A Dorset Weekend With The Silent Eye – Part 1

I know. It’s been a while since I’ve been here. And I’m still officially on a blog break. However, a few weeks ago I spent a weekend in Dorset with The Silent Eye, which I really wanted to write about, so here we are.

It usually takes me a little while after such weekends for me to process everything that happened. There are layers upon layers, some of which only become apparent once I’ve had a chance to reflect. There is magic, and impressions – whether they are valid or simply a product of my over-active imagination, I’ll leave to you to decide. There is always joy. And so the weekend began…

I took a train, as I usually do – I don’t drive much and there is something I love about travelling through the landscape where roads don’t tend to go, seeing the way the colours change, subtle tints of leaf and stone and sky. This trip was a long one – first into the bustle of London, then out, past glimpses of the Houses of Parliament and the Thames before heading south through leafy suburbs into open countryside. We crossed the New Forest, past wild ponies grazing in tree-lined clearings, skirted the coastline at Southampton before turning right and ending up in Dorchester, where Sue and Stuart were waiting for me.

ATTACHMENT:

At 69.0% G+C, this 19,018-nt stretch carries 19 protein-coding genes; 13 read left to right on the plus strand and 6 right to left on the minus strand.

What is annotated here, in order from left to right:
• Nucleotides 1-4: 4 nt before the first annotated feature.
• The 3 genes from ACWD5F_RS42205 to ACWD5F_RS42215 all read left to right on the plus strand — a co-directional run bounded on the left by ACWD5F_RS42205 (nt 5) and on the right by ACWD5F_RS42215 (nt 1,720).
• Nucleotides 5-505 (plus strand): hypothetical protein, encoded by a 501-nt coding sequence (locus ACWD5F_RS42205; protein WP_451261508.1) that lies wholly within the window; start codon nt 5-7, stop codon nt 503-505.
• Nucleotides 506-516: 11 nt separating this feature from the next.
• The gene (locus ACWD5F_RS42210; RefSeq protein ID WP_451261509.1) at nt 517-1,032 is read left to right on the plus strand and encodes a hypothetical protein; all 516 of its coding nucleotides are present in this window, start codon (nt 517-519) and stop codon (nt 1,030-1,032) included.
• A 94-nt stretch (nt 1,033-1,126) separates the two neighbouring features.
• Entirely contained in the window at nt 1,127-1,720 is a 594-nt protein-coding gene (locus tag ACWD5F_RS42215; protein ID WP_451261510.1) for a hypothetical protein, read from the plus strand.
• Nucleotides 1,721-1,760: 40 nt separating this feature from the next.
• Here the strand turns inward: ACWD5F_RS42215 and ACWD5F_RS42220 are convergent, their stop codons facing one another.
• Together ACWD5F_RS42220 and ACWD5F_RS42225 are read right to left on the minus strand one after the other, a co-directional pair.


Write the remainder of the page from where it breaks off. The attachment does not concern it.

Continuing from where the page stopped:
It was such a pleasure to see them again. The sun was shining, and it seemed an auspicious start to a weekend that would be spent exploring a sacred landscape close to the midsummer solstice. Once I’d decanted my luggage into the car, we hit the road, heading for our first stop, Cadbury.